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What Can You Do with Your Life After College?

You may have picked your major based on a dream job in mind. But through the course of your studies or shifts in the market, that career path may no longer of interest or in-demand.

Or maybe you picked your major based on pressure from your parents or your vision about it making you rich. Now that subject matter is the last thing you want to commit 40-plus hours a week to.

A study from CareerBuilder found nearly half (47%) of college-educated workers said their first job after college was not related to their college major, and 32% of college-educated workers reported they could not find a job related to their college major. So, don’t fret. You’re not alone.

Reflect on It

To figure out the next steps in your career journey, start with some soul-searching. Take your major out of the equation initially and ask yourself a few simple questions:

  • What are my abilities and strengths?
  • What are my strongest personality traits?
  • What type of work environments (independent or team) do I thrive in?

Business Insider’s “7 Steps to Take When You Don’t Know What to Do with Your Life After College” suggests jotting down job tasks that you enjoy and those you don’t, as well as what is most important to you about a job to give you a starting point for what may be a satisfying career.

Consider additional education. Graduate school, certification courses, seminars or online programs are opportunities to explore new interests. Be reasonable about how you can start a new career with the education you have. While management may be your passion, starting as an executive assistant may be what gets your foot in the door.

Set Goals

Use the acronym SMART (specific, measurable, attainable, relevant and timely) to set goals. Be specific by using quantities in your goals, like “make three networking connections each week.” By doing this, it makes the goal measurable as well. Be sure the goal is attainable or else you won’t be motivated to reach it. And you’ll want it to be relevant to your overall career aspirations. Define the time (such as “each week” or “by May 1”) to give your actions urgency. Some additional tips:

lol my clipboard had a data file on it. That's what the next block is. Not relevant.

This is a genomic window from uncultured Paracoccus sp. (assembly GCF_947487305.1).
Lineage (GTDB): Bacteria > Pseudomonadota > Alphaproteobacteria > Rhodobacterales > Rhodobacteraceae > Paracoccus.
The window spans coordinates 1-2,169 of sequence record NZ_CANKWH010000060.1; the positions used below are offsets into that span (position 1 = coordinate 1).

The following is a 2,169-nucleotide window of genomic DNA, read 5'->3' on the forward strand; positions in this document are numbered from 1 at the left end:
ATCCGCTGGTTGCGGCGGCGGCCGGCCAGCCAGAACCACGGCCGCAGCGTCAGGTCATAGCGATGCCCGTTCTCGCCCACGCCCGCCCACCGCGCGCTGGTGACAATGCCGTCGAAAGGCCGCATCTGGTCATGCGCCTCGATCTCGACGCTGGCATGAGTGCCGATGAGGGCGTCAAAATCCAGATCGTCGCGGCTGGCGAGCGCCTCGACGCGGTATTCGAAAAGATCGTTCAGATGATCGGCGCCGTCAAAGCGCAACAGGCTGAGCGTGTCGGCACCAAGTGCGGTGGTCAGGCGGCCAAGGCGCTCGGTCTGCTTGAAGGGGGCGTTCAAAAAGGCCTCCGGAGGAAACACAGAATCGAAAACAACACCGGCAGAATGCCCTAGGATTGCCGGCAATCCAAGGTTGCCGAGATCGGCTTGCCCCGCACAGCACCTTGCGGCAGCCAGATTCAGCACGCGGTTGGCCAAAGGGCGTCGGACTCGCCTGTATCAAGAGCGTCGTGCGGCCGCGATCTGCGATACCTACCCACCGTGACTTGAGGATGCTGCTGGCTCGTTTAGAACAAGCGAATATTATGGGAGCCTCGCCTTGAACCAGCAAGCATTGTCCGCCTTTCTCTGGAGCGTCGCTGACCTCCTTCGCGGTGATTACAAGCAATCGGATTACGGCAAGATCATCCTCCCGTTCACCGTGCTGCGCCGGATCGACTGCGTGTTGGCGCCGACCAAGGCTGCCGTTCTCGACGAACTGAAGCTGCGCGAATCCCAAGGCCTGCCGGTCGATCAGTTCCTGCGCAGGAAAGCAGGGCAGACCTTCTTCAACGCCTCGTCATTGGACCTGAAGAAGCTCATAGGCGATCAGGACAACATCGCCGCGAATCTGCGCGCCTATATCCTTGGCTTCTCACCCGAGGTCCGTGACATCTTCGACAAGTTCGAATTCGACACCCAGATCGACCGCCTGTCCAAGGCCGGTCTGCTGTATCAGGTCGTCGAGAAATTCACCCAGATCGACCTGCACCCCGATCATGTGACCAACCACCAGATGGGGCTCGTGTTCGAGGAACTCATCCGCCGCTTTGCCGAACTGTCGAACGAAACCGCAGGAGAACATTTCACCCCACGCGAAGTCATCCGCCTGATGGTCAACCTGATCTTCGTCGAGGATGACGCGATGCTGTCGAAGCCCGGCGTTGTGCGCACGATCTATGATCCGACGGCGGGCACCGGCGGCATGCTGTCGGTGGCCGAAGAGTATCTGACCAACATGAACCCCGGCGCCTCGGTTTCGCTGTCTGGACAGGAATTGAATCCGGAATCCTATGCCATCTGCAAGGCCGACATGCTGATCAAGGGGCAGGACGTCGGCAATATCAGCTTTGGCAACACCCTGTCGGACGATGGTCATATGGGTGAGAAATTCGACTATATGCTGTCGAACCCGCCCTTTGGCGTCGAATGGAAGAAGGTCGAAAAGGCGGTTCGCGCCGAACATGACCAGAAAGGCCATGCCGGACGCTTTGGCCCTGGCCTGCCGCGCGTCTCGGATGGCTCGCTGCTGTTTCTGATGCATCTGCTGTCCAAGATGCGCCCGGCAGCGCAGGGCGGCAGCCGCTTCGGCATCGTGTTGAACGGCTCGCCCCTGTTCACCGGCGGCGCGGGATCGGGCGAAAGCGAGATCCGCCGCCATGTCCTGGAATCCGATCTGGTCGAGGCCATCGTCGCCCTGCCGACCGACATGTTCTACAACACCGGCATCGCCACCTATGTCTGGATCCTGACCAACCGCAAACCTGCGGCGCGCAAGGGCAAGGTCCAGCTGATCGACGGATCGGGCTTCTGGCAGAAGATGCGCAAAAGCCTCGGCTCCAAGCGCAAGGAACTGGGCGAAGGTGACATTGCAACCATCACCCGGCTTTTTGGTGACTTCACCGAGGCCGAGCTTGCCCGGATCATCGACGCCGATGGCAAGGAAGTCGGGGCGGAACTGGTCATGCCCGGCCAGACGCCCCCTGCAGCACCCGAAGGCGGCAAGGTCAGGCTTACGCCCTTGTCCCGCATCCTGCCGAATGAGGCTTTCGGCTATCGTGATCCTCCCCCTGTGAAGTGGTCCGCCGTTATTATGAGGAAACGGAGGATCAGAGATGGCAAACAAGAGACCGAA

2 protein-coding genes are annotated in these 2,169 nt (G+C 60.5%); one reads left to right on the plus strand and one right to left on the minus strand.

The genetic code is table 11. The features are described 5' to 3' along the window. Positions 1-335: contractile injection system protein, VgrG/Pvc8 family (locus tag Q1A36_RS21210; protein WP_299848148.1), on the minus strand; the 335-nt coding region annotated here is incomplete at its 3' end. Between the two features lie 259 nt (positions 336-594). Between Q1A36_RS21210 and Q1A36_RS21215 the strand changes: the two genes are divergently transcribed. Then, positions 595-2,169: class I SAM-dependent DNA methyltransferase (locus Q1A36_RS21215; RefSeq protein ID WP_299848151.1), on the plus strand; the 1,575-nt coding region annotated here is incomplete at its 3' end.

• Write down the steps that will help you get to your career goal, and post it where you’ll see it often.
  • Set deadlines, and then write the date next to each step as you complete it.
  • Reward yourself every time you complete a step to help you stay motivated.
  • Ask a friend, coworker or mentor to help hold you accountable.

Research Jobs and Industries

Thinking about what you want to do and setting goals to get there will only go so far. You must act on it! The only way you know if you’re going to enjoy your future career path is by getting immersed in it. Conducting research on jobs and industries that closely match what you’ve discovered about yourself after reflection should give you a few paths to consider. Then, jump in! Research is as simple as following people on Twitter in the profession, subscribing to industry magazines or online journals or watching a TED Talk by someone in the field, according to PayScale’s “Just Spent an Obscene Amount of Money on College and Still Don’t Know What to Do with Your Life? Read This.”

To take your research to the next level, seek out respected individuals in careers you’re considering and conduct informational interviews. This not only helps you build a connection in the space but allows you to gain valuable insight into what the career could look like for you.

If you put the time and effort into discovery and research, then hold yourself accountable to take actionable steps, a satisfactory career path may form in your near future.

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